St. Joseph women part of campaign against killing

Saturday, March 29, 2014 | 6:00 a.m. CDT
Lynn Masterson poses for a portrait at her home in St. Joseph on March 13. Masterson takes part in a faith-based effort to end senseless violence by handing out "I am the voice", a CD recorded by her Kansas City pastor, Ron Birmingham.

ST. JOSEPH — Lynn Masterson knows firsthand that violent crimes harm more than just the victim.

The St. Joseph woman lost a 15-year-old cousin about 20 years ago when another teen shot and killed him. Decades later, the pain of this remains — but so does a purpose to stop violent deaths.

"This is a human thing," she says. "We are all in on this."

She means that violence can happen anywhere, even in places where people feel immune. She found these thoughts resonating back to her through music recorded by Kansas City pastor the Rev. Ron Birmingham, who leads a church called A Special Place in a disadvantaged part of the city. Masterson has attended the church for eight months and has begun bringing some of its ministry to St. Joseph in the form of a song by Birmingham.

The song, called "I Am the Voice," communicates a message about how many people are hurt when a life is lost. Birmingham notes that it's part of a campaign to stop senseless killing, which became a passion of his when his brother was murdered in 1983.

"It's the voice of those who no longer have a voice," he says of the song, adding that in the time he's known Masterson, he's seen how much compassion she has, specifically for people affected by violent crimes. "She always wants to be a part of the solution."

Masterson hands out recordings of Birmingham's song at apartment complexes, businesses and other locations around town, hoping it sparks a realization for listeners. Anyone interested in receiving a copy can contact Masterson at

Her e-mail address is on the discs, and she's received messages from people who have been touched by the song. Her hope is that as its impact spreads, it will prompt similar messages by local pastors or invitations for Birmingham to speak locally about the consequences of violent behavior and the slippery slope that can lead to it.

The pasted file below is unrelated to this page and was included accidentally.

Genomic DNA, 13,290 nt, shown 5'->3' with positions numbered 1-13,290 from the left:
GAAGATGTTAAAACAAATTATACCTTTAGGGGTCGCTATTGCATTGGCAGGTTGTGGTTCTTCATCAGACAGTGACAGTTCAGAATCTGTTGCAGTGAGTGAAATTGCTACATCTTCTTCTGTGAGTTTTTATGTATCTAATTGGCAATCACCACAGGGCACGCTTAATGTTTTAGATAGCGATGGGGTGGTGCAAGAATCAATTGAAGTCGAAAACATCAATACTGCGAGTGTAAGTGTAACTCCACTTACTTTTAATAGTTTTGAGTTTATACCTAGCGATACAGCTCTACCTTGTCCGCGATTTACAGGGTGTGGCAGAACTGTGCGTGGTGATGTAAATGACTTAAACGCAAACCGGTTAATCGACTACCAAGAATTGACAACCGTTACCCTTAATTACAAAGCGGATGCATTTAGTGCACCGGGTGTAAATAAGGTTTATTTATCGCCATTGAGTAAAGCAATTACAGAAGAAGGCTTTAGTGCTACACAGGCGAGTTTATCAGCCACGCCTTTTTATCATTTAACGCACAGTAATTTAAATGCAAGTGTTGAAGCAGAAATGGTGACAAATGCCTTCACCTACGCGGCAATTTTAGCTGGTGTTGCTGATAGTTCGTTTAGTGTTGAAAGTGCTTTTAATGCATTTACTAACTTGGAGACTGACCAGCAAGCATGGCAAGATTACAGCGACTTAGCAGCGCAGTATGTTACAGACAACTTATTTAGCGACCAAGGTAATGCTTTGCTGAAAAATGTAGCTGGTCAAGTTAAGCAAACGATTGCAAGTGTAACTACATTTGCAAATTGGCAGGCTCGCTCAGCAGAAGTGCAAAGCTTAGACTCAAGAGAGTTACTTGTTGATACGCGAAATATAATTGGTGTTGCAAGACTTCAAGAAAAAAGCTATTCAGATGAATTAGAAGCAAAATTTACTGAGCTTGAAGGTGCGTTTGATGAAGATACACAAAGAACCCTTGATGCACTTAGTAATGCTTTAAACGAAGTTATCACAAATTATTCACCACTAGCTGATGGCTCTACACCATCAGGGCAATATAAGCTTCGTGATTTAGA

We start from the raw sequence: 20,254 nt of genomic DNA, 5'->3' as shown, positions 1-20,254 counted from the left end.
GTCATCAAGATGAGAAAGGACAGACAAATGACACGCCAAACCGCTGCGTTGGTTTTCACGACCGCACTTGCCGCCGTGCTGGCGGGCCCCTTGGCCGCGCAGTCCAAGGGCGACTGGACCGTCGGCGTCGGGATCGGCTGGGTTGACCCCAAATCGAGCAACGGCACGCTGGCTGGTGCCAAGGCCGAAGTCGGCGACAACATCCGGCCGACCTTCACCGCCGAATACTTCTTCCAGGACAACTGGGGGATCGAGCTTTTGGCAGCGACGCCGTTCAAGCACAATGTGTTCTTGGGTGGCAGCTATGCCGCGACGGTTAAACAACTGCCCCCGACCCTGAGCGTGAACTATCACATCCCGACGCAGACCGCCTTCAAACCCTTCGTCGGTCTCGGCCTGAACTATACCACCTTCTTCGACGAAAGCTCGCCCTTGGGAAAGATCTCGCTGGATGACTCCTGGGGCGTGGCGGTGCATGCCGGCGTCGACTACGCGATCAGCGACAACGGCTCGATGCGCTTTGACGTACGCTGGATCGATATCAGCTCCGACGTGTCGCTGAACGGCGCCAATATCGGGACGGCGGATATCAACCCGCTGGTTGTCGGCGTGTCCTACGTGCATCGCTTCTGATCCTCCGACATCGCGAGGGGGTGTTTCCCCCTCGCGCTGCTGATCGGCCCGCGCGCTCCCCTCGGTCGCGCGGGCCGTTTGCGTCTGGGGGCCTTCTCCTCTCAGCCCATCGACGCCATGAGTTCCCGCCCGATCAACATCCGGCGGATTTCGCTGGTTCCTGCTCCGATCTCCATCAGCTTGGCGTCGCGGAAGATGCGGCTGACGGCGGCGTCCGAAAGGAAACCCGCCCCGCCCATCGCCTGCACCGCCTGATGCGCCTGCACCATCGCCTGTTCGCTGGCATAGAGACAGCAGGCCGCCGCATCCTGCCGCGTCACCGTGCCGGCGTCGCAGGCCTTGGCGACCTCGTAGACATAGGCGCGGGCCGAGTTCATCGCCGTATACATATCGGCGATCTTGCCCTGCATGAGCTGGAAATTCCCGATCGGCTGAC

"You see so much killing on TV and in video games that it's not real," Masterson says. "I heard someone say once, 'I just wanted to know what it was like to kill someone.' Until they experience it, it's just a game."

As someone who's always had a way with troubled youth, she's seen plenty of what it looks like to be on the wrong path. But she also knows how much possibility exists to redirect a young life. She experienced this with a 12-year-old boy she met several years ago at a park who, after they'd talked for several hours, told her he wanted to kill his mother.

Masterson was able to help him see what the consequences of this would be and also to help him get the help he needed. He ended up moving to a foster home that was a much better environment for him and went on to thrive and to graduate from high school, where he played on the football team. When she visited him once at a game, his coach told her that she had saved the boy's life.

"There's a lot of stories like that that I've had with kids," she says. "If we can make them think before they pull the trigger, then we've saved two lives."

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